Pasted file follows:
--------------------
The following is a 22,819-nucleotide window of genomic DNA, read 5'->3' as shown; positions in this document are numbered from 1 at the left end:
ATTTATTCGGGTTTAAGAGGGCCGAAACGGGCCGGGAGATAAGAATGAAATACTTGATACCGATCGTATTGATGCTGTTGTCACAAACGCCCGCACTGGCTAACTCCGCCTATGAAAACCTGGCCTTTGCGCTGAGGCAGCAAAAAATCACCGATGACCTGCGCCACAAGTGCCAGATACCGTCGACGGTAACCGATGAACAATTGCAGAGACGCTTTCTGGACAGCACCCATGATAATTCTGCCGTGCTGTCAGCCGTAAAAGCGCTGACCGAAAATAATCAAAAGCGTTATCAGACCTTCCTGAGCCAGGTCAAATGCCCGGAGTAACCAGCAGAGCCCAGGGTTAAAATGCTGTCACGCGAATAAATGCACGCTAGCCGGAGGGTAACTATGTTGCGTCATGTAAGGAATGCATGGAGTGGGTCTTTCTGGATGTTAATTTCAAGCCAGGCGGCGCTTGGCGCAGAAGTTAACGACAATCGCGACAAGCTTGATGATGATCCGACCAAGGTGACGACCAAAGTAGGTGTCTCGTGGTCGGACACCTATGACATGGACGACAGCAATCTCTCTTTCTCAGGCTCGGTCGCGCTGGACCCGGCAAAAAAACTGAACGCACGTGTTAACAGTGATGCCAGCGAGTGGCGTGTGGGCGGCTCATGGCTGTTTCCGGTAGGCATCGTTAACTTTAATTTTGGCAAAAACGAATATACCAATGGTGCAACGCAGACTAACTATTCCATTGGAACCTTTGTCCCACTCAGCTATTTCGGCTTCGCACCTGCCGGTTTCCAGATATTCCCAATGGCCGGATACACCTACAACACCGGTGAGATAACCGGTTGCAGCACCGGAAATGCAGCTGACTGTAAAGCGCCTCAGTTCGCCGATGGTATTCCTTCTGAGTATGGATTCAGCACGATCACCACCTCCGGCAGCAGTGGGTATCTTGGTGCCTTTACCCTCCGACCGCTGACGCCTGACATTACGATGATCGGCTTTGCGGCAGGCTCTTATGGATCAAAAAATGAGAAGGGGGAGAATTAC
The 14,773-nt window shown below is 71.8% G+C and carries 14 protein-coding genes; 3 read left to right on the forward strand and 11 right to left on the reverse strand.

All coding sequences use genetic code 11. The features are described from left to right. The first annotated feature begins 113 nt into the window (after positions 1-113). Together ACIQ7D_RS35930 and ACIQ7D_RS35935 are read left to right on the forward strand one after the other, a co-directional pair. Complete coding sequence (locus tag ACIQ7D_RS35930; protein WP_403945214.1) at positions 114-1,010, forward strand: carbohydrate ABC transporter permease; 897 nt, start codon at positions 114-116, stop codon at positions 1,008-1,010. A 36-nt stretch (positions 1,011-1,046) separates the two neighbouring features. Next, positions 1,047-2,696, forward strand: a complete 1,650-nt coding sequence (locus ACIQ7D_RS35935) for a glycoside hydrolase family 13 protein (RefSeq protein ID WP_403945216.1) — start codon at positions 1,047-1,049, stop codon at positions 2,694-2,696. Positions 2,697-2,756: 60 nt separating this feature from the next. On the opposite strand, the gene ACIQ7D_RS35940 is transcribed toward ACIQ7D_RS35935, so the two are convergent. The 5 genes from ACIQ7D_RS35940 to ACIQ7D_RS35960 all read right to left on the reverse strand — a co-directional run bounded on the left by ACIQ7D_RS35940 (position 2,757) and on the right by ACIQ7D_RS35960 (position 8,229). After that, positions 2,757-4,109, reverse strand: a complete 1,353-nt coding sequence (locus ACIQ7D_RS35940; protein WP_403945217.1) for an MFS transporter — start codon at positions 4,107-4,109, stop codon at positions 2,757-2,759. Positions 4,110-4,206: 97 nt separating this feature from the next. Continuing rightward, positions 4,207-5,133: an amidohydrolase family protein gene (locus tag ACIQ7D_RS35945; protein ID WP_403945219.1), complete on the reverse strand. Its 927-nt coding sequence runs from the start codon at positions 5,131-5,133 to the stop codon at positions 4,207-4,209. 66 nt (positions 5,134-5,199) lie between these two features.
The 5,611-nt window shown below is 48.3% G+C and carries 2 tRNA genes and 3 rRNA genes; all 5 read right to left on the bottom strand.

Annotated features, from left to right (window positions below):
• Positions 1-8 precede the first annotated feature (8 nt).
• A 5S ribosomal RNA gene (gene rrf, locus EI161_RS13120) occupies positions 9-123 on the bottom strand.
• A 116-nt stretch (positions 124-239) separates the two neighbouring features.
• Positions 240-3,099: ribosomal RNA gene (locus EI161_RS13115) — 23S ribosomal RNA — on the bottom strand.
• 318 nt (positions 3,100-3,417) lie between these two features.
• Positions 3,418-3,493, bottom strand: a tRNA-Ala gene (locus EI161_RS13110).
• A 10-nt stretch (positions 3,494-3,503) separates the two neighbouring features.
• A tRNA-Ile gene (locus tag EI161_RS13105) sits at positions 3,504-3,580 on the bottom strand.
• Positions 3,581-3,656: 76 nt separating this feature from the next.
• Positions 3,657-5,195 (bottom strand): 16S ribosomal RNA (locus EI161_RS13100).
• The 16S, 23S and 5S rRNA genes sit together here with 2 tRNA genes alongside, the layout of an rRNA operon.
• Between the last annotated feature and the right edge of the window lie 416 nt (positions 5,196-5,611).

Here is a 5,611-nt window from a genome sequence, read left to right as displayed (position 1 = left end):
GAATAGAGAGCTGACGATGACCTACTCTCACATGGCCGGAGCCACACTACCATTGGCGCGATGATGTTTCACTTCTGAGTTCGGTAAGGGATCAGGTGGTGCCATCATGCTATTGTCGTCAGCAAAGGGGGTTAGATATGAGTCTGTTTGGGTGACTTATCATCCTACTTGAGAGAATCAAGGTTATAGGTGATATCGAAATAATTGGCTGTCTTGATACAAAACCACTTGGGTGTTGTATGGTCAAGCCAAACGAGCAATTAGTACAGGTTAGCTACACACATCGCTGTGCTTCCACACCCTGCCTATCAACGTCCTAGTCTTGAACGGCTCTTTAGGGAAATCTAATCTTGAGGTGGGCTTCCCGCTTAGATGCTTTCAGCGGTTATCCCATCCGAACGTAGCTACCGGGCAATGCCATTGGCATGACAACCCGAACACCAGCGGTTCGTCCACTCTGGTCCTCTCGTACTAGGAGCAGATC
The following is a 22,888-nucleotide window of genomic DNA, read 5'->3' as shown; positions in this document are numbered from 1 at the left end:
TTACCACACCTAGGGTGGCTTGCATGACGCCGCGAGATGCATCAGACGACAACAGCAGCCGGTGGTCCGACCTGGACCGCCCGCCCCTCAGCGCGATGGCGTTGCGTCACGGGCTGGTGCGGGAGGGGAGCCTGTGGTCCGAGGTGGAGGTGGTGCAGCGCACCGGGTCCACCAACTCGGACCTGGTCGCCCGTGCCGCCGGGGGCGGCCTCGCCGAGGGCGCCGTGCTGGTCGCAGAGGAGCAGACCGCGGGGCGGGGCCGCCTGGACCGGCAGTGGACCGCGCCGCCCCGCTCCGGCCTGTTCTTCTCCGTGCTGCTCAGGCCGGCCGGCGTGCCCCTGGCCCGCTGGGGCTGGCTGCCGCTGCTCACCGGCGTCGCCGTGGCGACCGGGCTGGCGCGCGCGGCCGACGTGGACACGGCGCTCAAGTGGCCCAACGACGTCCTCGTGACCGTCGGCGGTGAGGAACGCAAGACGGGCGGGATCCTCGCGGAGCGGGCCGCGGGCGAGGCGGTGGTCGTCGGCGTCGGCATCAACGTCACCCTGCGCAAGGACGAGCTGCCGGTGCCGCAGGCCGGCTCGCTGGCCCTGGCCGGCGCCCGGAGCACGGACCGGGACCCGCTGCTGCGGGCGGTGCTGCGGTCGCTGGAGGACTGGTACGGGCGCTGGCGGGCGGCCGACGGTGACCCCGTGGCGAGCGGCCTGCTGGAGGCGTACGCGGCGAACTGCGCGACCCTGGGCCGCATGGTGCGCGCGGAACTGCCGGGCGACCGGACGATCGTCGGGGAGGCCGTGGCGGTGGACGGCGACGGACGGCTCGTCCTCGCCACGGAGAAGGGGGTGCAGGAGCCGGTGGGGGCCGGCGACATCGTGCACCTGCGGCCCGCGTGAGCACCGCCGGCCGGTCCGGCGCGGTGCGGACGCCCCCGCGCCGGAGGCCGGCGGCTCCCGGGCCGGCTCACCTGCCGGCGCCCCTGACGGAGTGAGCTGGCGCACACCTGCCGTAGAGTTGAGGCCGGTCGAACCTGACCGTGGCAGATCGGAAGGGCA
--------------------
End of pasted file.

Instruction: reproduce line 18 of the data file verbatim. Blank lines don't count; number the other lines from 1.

• Between the last annotated feature and the right edge of the window lie 416 nt (positions 5,196-5,611).